This article was inspired by the speech of the Canadian physician Gabor Mate, who talked about addictions on TEDxRio. You can watch his presentation attached below. In this blog entry I will try to summarize the most important issues, adding my point of view.
Gabor Mate has worked with hundreds of people addicted to drugs. He has seen the suffering of people who would go on destroying their bodies and ruining their lives.
Dr Mate emphasizes that in order to understand addictions, we must stop asking "what's wrong with addiction?" and, instead, start looking on "what's right about it?". In other words, what is the person, who is constantly reaching for stimulants, getting from their addictions?
This approach is very much in line with one of the basic assumptions of coaching. Even these seemingly destructive patterns that we, from time to time, allow in our lives have their own specific purpose. We definitely gain something this way. Otherwise, we wouldn’t fall into these behaviors. Just think about people who get ill very often in order to "force" their close ones to show them care, warmth and attention.
Why are we become addicted?
What can addicts get from their drug abuse? Just to name the main qualities:
- release from pain,
- a sense of deep peace,
- a sense of control.
The most important question is, however, why these qualities are missing from the lives of addicted people? What is the source of the pain that motivates them to seek relief in stimulants?
If a person lives in continuous suffering, he is looking for oblivion. They don’t want to remember who they really are and be in their own skin. They want to escape and find relief. They seek for a quick and simple solution.
It is also worth noting that addicts are usually people who cannot put things in perspective. They are unable to see the big picture - that, in the long run, taking drugs is the worst possible solution to their problems. They only see an instant, positive effect, and this effect is the main motivator of their actions.
During his lecture, Gabor Mate names the three things that people are most afraid of: death, other people and their own minds.
When someone has low self-esteem, does not accept themselves and is not happy with their life, he or she is simply afraid to be alone with their own mind and wants to escape from situations, in which they must face their fear.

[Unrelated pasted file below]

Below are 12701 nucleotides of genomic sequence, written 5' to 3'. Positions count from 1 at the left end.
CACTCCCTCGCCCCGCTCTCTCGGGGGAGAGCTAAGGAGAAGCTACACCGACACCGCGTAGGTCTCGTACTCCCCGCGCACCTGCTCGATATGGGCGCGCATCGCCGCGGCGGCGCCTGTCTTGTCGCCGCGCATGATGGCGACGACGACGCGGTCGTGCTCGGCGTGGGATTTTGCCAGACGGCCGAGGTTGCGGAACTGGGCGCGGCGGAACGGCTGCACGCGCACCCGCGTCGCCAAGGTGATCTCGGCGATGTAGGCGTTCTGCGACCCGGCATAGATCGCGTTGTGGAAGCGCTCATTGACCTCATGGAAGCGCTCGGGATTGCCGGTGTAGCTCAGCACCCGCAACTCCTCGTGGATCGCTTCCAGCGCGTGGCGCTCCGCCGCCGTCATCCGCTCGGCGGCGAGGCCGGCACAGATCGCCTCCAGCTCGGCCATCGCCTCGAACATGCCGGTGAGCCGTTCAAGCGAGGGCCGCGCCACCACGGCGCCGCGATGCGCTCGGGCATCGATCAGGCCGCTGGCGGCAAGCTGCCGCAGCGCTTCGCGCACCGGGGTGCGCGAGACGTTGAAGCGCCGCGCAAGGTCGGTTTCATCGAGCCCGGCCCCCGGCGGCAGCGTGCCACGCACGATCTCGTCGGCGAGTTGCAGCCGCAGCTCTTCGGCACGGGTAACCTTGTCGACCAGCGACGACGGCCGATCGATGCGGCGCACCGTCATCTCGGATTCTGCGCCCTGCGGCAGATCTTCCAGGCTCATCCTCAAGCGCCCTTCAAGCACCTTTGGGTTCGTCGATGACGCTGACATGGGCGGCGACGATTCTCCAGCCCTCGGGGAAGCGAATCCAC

The weakest individuals for whom the existential pain is unbearable, resort to drugs and other stimulants. The truth is that we are all addicted to something and it doesn’t matter that most of these things are not called drugs because the cause and pattern of addictions are the same.
Gabor Mate tells us what he himself was addicted to, namely work and music. He used to be a workaholic and would spend hours buying and listening to compact discs. He neglected himself and his family.
Definition of addiction
His definition of addiction is as follows: addictions are any behaviors that gives temporary relief, temporary pleasure, but in the long term, causes harm, has some negative consequences and you can’t give them up despite those negative consequences.
From this point of view, we can see that there we can get addicted to many different things, such as:
- toxic relationships,
- television, internet, computer games.
Think about it now. Are you addicted to something? Do you resort to any habits to forget about the hardships of everyday life?
Remember that there is nothing wrong with controlled use of stimulants or indulging yourself with pleasures, when you feel like doing it. You just need to know whether you’ve got control over it. If you do, then everything is fine. However, if you do something habitually and are not in control of your behavior completely, you should consider it some sort of addiction. It's worth breaking free of it.
I really like the Buddhist metaphor of the hungry ghosts that was mentioned in the presentation. The hungry ghosts are these creatures with large, always empty bellies. Their mouths are so tiny that they can never get enough to fill this emptiness.They need more and more. Many of us live in exactly the same way.
At the same time, when we see addicts on the street, it’s very easy for us to judge them, probably because we see that in some way we are similar to them and we don’t like that at all. We reject addicts in order to maintain our self-esteem, forgetting that we ourselves struggle with many hidden addictions.
You can get rid of one of them today. Did you know that sugar is also a drug? It’s an unpopular thing to say, because big and greedy corporations might lose their profits, but sweet products are just as addictive as alcohol or nicotine.
To wrap up, I have prepared a short exercise for you, which will allow you to make the first and most important step on the road to freedom from some of your addictions. Obviously, this process is suitable only for the hidden, "light" addictions, not the drugs or alcohol dependence.
Look into your own addictions. Which behaviors are out of your full control? What is your escape when you have a bad day?
Think about where these addictions come from. What is missing from your life that you still need to reach for drugs, sit in front of the TV or go on a shopping spree to the mall? Do you need to find some peace, feel a sense of control, have good fun or maybe you just seek oblivion?
Make a list of healthy and constructive solutions that you could apply to enrich your life with the qualities you explored in the previous section. Make sure these methods give you positive effects in the long run and not just temporarily.
Based on the list you made, plan the first action that will forge your path to freedom from your addiction.
I wish you conscious self-control and breaking the bondage of of various addictive behaviors and stimulants. Freedom is a wonderful thing!